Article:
9x39 I.D. please

Do I have a AP cartridge here ?

Yes, but a 9x39.

Thanks Alex

And it is a SP-6 like TCW is making them. Do not get confused by the PAB-9.

This Tula variant is not designated SP-6 but 7N12.

Regards,

Fede

Fede, agreed, though it is often referred to as such or to be correct it is the “BP”.

Both the SP-6 and 7N12 are referred as “BP” by Tula, but the cartridge shown above should not be referred as the SP-6.

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That’s right, 7N12 - BP, but SP6 does not have a “BP” (“БП”) designation (only “SP6”), but really AP.
And SP6 has no bottom marks (no headstamps)

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Don’t confuse the GRAU (7Nxx) index with the cartridge designation!
7N9 is “9mm special cartridge SP6 gs” with armor piercing bullet and steel case
7N12 is “9mm assault rifle cartridge BP gs” with “BP” armor piercing bullet and steel case

I think that the BP anomaly comes from that AP bullets generally referred as BP (бронебойной пулей)

7N9 is not SP6. SP6 don’t have GRAU index.
7N9 is “9x39 SPP sniper” (СПП) - sniper AP

Sometimes there are more items under the same index

The history of 7N8 / 7N9 indices has some questions. Perhaps they at some experimental stage, these indices could belong to cartridges SP5 / SP6, but there is no evidence for this yet. Information about this is found only in one source in the book (magazine) without specifying sources. When adopting SP5 / SP6 cartridges, GRAU indices were not assigned.

corrected myself and deleting the text.

From ammunition handbook 2003 (7N23 for example)

Ammo_handbook_2003

It is worth to note that SP* are not GRAU indexes; those were assigned by KGB / FSB, starting with SP-1 and now running beyond SP-16…

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So Maxim, you say that the GRAU indexes are assigned to the military ammunition, while "SP"s designations are, as you mentioned above, assigned to other armed forces? Or SPs are just some experimentals which haven’t yet got a GRAU index?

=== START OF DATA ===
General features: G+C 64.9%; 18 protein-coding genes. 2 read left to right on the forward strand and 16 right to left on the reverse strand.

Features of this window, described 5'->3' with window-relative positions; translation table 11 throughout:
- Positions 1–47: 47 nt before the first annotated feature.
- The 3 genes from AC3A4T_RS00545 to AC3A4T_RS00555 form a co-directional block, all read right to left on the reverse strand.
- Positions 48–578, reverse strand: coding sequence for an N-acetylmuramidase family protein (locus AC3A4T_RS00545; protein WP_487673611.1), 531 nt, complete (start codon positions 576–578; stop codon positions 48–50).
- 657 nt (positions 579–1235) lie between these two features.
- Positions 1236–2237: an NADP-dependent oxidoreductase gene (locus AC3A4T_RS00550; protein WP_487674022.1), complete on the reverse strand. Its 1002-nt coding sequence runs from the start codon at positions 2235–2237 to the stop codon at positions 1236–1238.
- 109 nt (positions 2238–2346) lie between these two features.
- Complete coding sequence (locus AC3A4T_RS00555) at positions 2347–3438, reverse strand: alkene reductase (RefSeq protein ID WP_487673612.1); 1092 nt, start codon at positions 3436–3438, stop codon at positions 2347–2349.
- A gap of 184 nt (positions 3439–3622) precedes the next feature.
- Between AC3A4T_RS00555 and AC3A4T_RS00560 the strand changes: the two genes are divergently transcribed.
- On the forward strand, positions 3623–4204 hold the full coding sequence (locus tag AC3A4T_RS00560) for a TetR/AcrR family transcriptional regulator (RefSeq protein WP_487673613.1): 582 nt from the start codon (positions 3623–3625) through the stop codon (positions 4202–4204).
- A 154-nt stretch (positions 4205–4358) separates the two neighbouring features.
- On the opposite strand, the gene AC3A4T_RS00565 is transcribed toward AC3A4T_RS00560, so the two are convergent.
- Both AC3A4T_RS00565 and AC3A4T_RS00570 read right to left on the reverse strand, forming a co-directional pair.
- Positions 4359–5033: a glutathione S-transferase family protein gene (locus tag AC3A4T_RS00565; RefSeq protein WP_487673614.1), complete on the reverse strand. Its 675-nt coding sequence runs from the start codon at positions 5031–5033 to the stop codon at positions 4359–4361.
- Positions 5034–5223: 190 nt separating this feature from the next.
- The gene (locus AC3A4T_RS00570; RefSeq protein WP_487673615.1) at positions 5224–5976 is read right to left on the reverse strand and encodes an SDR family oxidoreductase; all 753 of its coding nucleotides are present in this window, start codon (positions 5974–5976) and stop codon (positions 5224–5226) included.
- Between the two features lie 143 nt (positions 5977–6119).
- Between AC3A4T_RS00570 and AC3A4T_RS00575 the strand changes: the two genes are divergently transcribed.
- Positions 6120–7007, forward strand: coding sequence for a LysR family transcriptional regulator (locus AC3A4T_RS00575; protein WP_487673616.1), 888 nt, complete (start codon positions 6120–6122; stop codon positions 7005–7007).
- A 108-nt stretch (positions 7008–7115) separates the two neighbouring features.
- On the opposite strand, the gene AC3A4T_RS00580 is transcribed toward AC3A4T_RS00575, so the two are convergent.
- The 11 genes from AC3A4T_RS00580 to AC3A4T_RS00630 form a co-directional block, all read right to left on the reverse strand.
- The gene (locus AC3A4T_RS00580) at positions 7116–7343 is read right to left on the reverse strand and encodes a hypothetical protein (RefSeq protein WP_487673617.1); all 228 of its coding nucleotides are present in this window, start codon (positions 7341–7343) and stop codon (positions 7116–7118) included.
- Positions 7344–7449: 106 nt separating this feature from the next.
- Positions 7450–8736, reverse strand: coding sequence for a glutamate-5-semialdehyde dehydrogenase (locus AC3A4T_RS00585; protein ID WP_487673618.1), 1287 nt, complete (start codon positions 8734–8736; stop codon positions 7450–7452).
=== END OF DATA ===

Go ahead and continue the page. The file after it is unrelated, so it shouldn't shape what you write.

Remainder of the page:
Then the designations like BP, PS, T-45 etc. are about the bullet capability similarly to the English usage of AP, API, T etc.?

Hello
First, KGB and its successors like FSB and FSO are not “armed forces”. Those are state security / law enforcement forces, but it’s a side note.
As separate services, they can issue their own designations for weapons, ammunition and equipment which are developed specifically for them, and not taken out of the military pipeline.
Good examples are 9x21 SP-10 / 11 / 12 ammunition and weapons to fire them, the SR-1M pistol and SR-2M submachine gun.

BP, PS, T-45 mean type of projectile
For example, there are numerous cartridges with BP (Armor Piercing) or PS (Standard ball, with steel core) type bullets, in different calibers, each having its own GAU / GRAU index.
Normally, end users do not need to know the GRAU index to choose proper ammo, only the caliber (cartridge type) and bullet type. I.e. 7.62x39 PS or 5.45x39 BP or 7.62x54R BT, which are marked on the packaging
As an example, packages below contain 5.45mm BP (Armor Piercing) ammo, GRAU index 7N22

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Great answer! But there is still something unclear to me… The indexes like SP5 and SP6 act as the 7Nxx indexes from the same GRAU system? Are SPxx indexes from the GRAU system?

It is still not clear why, after military adoption of 9x39 system (VSS sniper rifle and AS assault rifle) GRAU has assigned its indexes to weapons (6P29 for VSS and 6P30 for AS) but failed to assigns its indexes to ammunition initially. Only during early 2000s 7N* indexes were assigned to slightly improved versions of the original SP-5 and SP-6 ammunition.
Other examples of FSB/GRAU indexin are 9x21 ammo; Originally used only by FSB, it had SP-10/11/12 designations. When, much later, adopted by military, it received GRAU indexes such as 7N28 and 7N29 (note that military has not adopted the expanding bullet version of this load, for obvious reasons)

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Now I understand. Thank you for the answer, Maxim.